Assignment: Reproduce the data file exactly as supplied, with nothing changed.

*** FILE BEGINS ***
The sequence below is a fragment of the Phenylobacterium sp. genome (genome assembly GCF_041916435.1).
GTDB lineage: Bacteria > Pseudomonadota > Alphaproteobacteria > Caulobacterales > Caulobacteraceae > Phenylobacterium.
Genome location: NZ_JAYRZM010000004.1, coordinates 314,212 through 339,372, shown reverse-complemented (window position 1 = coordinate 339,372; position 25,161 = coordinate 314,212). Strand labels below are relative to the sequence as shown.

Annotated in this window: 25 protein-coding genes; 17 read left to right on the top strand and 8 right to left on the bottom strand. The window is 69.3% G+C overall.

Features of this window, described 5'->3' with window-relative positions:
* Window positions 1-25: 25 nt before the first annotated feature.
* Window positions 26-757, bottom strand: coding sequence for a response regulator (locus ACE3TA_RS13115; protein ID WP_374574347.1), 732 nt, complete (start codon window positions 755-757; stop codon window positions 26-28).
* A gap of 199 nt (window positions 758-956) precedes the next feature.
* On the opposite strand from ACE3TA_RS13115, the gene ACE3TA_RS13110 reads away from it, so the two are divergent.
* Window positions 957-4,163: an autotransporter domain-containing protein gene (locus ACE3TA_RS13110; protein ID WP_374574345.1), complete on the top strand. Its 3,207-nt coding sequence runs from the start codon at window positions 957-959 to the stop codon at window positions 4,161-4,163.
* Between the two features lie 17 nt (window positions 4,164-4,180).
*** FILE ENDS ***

The sequence below is a fragment of the Phenylobacterium sp. genome (genome assembly GCF_041916435.1).
GTDB lineage: Bacteria > Pseudomonadota > Alphaproteobacteria > Caulobacterales > Caulobacteraceae > Phenylobacterium.
Genome location: NZ_JAYRZM010000004.1, coordinates 314,212 through 339,372, shown reverse-complemented (window position 1 = coordinate 339,372; position 25,161 = coordinate 314,212). Strand labels below are relative to the sequence as shown.

Annotated in this window: 25 protein-coding genes; 17 read left to right on the top strand and 8 right to left on the bottom strand. The window is 69.3% G+C overall.

Features of this window, described 5'->3' with window-relative positions:
* Window positions 1-25: 25 nt before the first annotated feature.
* Window positions 26-757, bottom strand: coding sequence for a response regulator (locus ACE3TA_RS13115; protein ID WP_374574347.1), 732 nt, complete (start codon window positions 755-757; stop codon window positions 26-28).
* A gap of 199 nt (window positions 758-956) precedes the next feature.
* On the opposite strand from ACE3TA_RS13115, the gene ACE3TA_RS13110 reads away from it, so the two are divergent.
* Window positions 957-4,163: an autotransporter domain-containing protein gene (locus ACE3TA_RS13110; protein ID WP_374574345.1), complete on the top strand. Its 3,207-nt coding sequence runs from the start codon at window positions 957-959 to the stop codon at window positions 4,161-4,163.
* Between the two features lie 17 nt (window positions 4,164-4,180).